Native mosquitos pose a greater threat than invasive species

Mosquito abatement districts warn Californians the mild winter and extended drought are prime conditions for West Nile virus outbreaks

TULARE COUNTY – An invasive mosquito has been eating up ankles and headlines in the last few years but California’s mosquito abatement districts are warning residents to protect themselves from a native species that is far more of a threat when it comes to public health. 

On April 14, the Mosquito and Vector Control Association of California released a statement warning Californians that warm spring temperatures are prompting an early mosquito season and that drought conditions may lead to increased activity of Culex mosquitoes, which are native to the state and a carrier for West Nile virus. Mild winters and drought have been associated with West Nile virus disease outbreaks, according to the U.S. Environmental Protection Agency

West Nile virus is the most prevalent and serious mosquito-borne disease in California. There is no human vaccine for West Nile virus, a disease which can cause debilitating cases of meningitis, encephalitis, and even death. In 2021, there were 127 human West Nile virus disease cases from 28 counties in California, including 12 human deaths. Since 2003, more than 7,000 human disease cases have been reported, including more than 300 deaths.

In addition, as California residents brace for a third year of drought, mosquito experts are concerned that the lack of water is also conducive to the spread of invasive Aedes mosquitoes, whose eggs are resistant to drying out and can survive for many months. These mosquitoes are known as ninja mosquitos because they make many small, quick sips of blood instead of prolonged drinks, are smaller and harder to see and prefer to feed on humans instead of birds and livestock. Aedes are particularly hard to control and pose a potential public health threat because they have the potential to spread serious diseases like Zika, dengue, chikungunya, and yellow fever to people, and even animal heartworm to pets.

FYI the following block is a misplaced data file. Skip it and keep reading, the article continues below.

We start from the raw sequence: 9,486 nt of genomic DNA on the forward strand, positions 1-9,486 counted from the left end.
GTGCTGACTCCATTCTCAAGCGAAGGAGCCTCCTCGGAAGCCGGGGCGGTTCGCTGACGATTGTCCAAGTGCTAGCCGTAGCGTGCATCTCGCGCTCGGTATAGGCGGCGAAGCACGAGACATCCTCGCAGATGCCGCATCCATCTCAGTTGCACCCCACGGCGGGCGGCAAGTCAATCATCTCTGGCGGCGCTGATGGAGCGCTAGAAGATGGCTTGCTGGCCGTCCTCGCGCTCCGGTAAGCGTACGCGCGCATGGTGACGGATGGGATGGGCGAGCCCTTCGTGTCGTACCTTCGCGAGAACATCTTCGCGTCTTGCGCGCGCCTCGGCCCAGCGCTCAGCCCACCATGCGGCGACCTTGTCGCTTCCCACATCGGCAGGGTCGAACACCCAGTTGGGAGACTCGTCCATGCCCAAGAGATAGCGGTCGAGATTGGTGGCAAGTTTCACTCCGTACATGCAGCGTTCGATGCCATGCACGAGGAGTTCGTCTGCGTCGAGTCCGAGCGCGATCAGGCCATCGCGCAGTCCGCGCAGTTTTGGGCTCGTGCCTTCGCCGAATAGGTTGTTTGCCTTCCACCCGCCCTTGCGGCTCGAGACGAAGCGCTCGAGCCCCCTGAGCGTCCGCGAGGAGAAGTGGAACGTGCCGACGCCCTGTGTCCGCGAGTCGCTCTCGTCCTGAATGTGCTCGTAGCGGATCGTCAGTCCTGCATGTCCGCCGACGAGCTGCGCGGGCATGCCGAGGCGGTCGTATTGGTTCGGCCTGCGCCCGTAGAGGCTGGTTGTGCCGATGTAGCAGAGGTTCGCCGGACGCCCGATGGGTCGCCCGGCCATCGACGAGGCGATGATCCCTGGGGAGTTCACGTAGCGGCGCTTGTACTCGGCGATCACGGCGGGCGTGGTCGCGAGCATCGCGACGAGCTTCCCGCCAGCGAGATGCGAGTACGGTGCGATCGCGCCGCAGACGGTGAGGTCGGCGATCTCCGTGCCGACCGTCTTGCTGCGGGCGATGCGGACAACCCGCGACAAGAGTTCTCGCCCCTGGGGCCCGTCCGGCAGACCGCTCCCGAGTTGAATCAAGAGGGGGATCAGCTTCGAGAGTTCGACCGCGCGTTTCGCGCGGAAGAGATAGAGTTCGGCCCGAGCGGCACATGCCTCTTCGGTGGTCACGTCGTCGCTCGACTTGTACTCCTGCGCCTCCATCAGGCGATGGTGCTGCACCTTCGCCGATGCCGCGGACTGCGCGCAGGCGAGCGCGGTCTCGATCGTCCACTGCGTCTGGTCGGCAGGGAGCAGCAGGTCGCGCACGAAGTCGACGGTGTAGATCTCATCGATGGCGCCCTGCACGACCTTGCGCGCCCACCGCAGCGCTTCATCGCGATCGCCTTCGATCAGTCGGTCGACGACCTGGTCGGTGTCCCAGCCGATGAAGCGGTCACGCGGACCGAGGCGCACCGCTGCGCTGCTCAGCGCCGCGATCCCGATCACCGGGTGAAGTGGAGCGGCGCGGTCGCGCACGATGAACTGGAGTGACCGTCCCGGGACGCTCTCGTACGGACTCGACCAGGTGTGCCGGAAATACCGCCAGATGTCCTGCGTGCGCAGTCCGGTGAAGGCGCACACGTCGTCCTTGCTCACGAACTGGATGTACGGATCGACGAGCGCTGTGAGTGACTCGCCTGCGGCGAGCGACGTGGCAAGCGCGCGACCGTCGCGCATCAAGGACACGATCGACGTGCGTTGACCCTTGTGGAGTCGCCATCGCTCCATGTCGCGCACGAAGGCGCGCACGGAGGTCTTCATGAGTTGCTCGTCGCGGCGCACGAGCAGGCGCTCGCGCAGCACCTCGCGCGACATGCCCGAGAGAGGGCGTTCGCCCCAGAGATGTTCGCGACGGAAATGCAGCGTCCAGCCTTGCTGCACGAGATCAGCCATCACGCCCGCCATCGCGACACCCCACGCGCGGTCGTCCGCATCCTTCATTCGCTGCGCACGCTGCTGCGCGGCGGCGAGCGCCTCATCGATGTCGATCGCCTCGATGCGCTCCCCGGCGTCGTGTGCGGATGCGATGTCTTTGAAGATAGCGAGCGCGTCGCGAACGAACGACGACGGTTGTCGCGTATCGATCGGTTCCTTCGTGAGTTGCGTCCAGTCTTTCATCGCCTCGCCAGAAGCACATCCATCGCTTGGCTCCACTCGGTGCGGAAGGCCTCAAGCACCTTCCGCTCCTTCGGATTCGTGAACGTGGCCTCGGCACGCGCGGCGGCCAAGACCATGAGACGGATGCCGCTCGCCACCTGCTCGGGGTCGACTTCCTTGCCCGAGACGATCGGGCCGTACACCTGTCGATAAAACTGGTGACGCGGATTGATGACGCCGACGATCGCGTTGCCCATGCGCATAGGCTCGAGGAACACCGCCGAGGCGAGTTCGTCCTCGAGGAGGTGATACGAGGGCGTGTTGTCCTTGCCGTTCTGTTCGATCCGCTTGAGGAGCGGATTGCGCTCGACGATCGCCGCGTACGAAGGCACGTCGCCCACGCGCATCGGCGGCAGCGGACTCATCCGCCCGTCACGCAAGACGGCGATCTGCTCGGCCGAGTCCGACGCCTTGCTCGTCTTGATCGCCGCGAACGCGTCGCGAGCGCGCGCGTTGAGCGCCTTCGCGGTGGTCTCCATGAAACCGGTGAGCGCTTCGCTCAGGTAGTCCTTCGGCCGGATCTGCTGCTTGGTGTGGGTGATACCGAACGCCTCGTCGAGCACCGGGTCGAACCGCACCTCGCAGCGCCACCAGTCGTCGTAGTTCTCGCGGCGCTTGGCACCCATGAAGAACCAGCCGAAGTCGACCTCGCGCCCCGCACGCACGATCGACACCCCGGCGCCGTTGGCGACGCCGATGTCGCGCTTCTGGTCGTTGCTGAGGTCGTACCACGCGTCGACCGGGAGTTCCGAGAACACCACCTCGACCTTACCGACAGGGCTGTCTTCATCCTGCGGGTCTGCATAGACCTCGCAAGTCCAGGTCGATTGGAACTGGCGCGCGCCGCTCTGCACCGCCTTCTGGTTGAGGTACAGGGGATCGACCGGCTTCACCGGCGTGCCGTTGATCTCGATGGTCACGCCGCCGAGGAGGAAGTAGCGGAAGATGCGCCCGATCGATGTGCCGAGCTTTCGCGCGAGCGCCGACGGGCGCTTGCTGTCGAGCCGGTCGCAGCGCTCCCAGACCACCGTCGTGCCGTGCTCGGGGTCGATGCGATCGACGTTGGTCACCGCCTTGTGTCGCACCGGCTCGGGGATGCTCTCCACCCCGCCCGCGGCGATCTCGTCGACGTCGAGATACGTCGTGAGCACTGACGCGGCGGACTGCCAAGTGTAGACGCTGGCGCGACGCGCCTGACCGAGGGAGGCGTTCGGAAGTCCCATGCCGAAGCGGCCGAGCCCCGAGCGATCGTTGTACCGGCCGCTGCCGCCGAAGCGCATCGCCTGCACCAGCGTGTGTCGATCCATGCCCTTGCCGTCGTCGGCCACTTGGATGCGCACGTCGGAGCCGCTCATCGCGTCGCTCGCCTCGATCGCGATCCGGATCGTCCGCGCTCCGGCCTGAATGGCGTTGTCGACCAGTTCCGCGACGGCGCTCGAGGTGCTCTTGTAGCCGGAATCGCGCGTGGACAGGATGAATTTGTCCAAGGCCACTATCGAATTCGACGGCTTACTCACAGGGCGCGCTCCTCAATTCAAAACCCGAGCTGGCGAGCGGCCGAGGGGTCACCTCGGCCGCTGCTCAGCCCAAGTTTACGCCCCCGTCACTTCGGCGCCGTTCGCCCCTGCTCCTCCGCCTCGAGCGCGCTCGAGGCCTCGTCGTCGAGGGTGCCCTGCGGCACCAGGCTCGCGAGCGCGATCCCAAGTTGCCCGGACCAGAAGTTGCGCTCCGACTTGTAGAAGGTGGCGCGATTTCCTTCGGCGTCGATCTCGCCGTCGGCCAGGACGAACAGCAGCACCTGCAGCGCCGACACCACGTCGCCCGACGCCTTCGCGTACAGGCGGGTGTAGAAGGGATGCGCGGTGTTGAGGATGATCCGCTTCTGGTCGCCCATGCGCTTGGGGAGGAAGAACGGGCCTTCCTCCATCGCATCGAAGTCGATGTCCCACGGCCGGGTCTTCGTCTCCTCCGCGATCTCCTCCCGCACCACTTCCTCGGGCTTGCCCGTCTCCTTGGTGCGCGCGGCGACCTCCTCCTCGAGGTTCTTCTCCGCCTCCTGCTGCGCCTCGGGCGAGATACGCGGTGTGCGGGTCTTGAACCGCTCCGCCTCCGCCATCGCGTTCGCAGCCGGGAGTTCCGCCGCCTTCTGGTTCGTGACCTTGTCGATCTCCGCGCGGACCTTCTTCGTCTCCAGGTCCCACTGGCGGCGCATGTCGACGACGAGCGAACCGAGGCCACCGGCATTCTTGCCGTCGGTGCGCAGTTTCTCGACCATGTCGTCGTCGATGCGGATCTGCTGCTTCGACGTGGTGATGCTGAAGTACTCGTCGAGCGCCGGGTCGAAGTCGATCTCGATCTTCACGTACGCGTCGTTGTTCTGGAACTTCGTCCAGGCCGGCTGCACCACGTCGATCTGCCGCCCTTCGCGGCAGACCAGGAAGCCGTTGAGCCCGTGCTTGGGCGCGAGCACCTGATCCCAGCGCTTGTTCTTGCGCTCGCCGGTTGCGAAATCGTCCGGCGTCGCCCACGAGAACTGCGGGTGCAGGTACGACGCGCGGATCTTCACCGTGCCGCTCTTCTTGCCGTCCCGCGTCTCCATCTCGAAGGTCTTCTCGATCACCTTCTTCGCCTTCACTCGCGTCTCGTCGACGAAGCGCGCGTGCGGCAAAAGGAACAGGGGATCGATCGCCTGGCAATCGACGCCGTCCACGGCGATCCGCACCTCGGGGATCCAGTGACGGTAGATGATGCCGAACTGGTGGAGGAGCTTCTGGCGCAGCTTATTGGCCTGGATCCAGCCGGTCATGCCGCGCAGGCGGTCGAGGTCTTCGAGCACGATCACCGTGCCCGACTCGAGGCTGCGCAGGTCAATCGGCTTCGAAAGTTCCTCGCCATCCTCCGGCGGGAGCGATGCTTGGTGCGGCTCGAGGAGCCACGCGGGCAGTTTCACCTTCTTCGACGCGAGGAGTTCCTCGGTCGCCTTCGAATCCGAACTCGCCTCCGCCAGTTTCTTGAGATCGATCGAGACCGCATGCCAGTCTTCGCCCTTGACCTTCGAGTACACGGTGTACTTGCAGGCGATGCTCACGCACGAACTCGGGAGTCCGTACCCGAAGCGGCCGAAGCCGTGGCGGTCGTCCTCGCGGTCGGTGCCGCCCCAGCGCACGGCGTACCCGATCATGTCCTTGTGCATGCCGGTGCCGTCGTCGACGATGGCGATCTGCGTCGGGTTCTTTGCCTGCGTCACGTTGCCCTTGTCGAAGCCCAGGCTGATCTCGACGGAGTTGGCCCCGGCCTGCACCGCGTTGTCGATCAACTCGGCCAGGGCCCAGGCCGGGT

There have been no known human infections of these diseases in California since Aedes showed up in 2013 but there have been over 4,100 cases of West Nile virus which resulted in 202 deaths in that same time period. In Tulare County, there have been 117 cases of humans being infected with West Nile and one related death since 2013.

“Aedes aegypti is certainly a future threat we are working to minimize but Culex is a threat right now,” said Mir Bear-Johnson, assistant manager for the Delta Mosquito and Vector Control District, which covers northwestern Tulare County. “Aedes is more annoying but Culex is more dangerous.”

West Nile is a type of encephalitis, an infection in the brain. Though most individuals experience minimal to no effects, mild symptoms can include fever, headache, body aches, skin rash, and swollen lymph nodes, while severe symptoms include disorientation, coma, tremors, convulsions, paralysis and even death. Culex mosquitoes carry two other kinds of brain infections. 

The St. Louis Encephalitis Virus (SLEV) is in the same virus family as West Nile Virus and most people infected will have few to no symptoms. The most common symptoms are mild, flu-like symptoms, including fever and headache, from five to 15 days after being infected. Severe cases can affect the central nervous system, resulting in meningitis and/or encephalitis, and can result in death or long-term disability. Western equine encephalitis doesn’t show up for 4 to 10 days after transmission and common symptoms include fever, headache, vomiting, diarrhea, and drowsiness. More severe cases include seizures, can lead to coma, and one-third of those infected die.